The principle of ever having a non-racing man at the helm of our racing regulator seems ludicrous and almost reckless against the background the great strides made in just a matter of six weeks by the new NHA CEO.
The National Horseracing Authority has transcended from years of darkness into a lighter brighter space in a matter of weeks in 2019.
And much on a par with the current Eskom ‘what were we thinking’ ideology, it is difficult to rationalise what the Board of our regulator were trying to achieve when they employed the ‘inspirational leader and change agent with a wealth of experience gained in various operational strategic positions held in various industries’ back in March 2016.
Just as Lyndon Barends was always a sitting duck during his 30 months in the hot seat, his new age replacement Vee Moodley is a man who carries a loaded gun, talks turkey and gets things done.
One of Vee’s immediate goals in his new role was to introduce a high-performance culture and ensure that the NHA lived up to its mission statement of maintaining the integrity of the sport of horseracing.
“Strengthening the Executive and Management teams was high on my agenda, as is ensuring that the transformation goals of the organisation are accomplished within a reasonable time-frame,” he said, while unpacking his bag on his first day at office.
Speaking to the Sporting Post on a snap Valentine’s Day catch-up six weeks later, Vee said that one of his first goals had been an attempt to shift in-house attitudes from a ‘less is more’ attitude to one of ‘more is still not enough’.
“With every respect to those that went before me, my focus is on transparency and information. We are the racing public’s and stakeholder’s servants. The industry pays our salaries. When we are asked questions we must give answers. It’s an open door policy. Full stop.”
He said that besides Racing Control and Handicapping, the Stud Book department was a top priority. He committed the South African Stud Book to maintaining its status of ‘Approved Thoroughbred Stud Book’ to requirements mandated by the EASBC in an audit and to be achieved by 31 July 2019.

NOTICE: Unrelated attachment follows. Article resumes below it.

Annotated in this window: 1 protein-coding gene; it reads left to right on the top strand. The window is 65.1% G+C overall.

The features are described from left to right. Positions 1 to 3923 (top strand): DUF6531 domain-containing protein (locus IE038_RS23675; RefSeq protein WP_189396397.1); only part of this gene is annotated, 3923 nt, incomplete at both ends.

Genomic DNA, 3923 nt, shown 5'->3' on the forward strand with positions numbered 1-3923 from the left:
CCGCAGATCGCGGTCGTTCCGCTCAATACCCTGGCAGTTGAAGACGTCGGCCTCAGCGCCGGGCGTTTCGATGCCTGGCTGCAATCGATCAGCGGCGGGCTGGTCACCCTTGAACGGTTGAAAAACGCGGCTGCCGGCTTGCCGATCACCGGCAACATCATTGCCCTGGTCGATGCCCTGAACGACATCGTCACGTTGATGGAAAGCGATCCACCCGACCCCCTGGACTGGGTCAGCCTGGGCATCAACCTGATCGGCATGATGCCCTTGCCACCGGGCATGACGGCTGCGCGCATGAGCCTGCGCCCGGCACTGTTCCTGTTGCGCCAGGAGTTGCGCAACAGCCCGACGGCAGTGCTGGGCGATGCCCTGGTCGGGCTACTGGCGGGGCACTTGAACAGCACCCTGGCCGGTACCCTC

Even the Stipes Reports are already reflecting more information and the recently introduced handicapper’s reports on the Gr1 races analysis is a step to inform and educate.
“A lack of information and education can only build barriers between ourselves and the industry. Previously handicapping decisions were made and that was it. Now everybody can see our thinking and rationale and we are answerable – as we should be,” he said.
Vee says there is great progress on the aspect of bringing the Grooms onto the books of the NHA. He pointed out the NHA rules sub sections 11.2.9, 12. 1 and 12.2, covering Trainers, Grooms and adherence to the Basic Conditions of Employment Act.
“We have had discussions and once we have confirmation of the majority representative body for Grooms in South Africa, we will be making further announcements.”
The upgrading of the results and merit ratings information on the NHA website has been further enhanced by the publication of the line horse.
“This is a good example where an informed member of the public made the suggestion via the Sporting Post comments platform. That’s where the attitude has changed – we are prepared to listen and to act – and we have had a host of suggestions that have been really constructive from a variety of sources.”
The calling in of jockeys by the Stipes after recent features and the consequent tweeting of the information had also been designed to show transparency and proactivity.
“The Stipes now also have all the betting websites streaming live in the boardroom during the raceday. We need to learn to follow this information and use it. Joe Public is attached to the sport and very informed. And whereas he punts or owns horses, NHA officials are not permitted to do either and thus, unsurprisingly, tend to be detached. We need to change that and become part of the heart of the game from a regulatory viewpoint.”
He added that the NHA had been accused at time of being too lenient.
“We need to work on upgrading our performance to best world practice and close the gap. We have some top class experienced personnel and it will just take time.”
He cited the example of the decisive action on the part of the NHA in relation to the 15 January eligibility question of Sugoi’s Assessment Plate win. After the race a trainer had pointed out that in terms of Local conditions pertaining to assessment races on the Highveld, he was of the opinion that the winner had not met its obligation of participating in two assessment plates before being allowed to run in a handicap on the Highveld. The NHA had ruled that should a winner of a maiden race within its first five starts compete in any race for which it is eligible in another province, that race will count as one of the said horse’s mandatory assessment runs.
Vee realises that his job doesn’t come with a popularity badge.
“We are independent and cannot take sides in any instance. From day one we have played open cards with the public, our stakeholders and the media. And that, believe it or not, makes the job a lot easier!”
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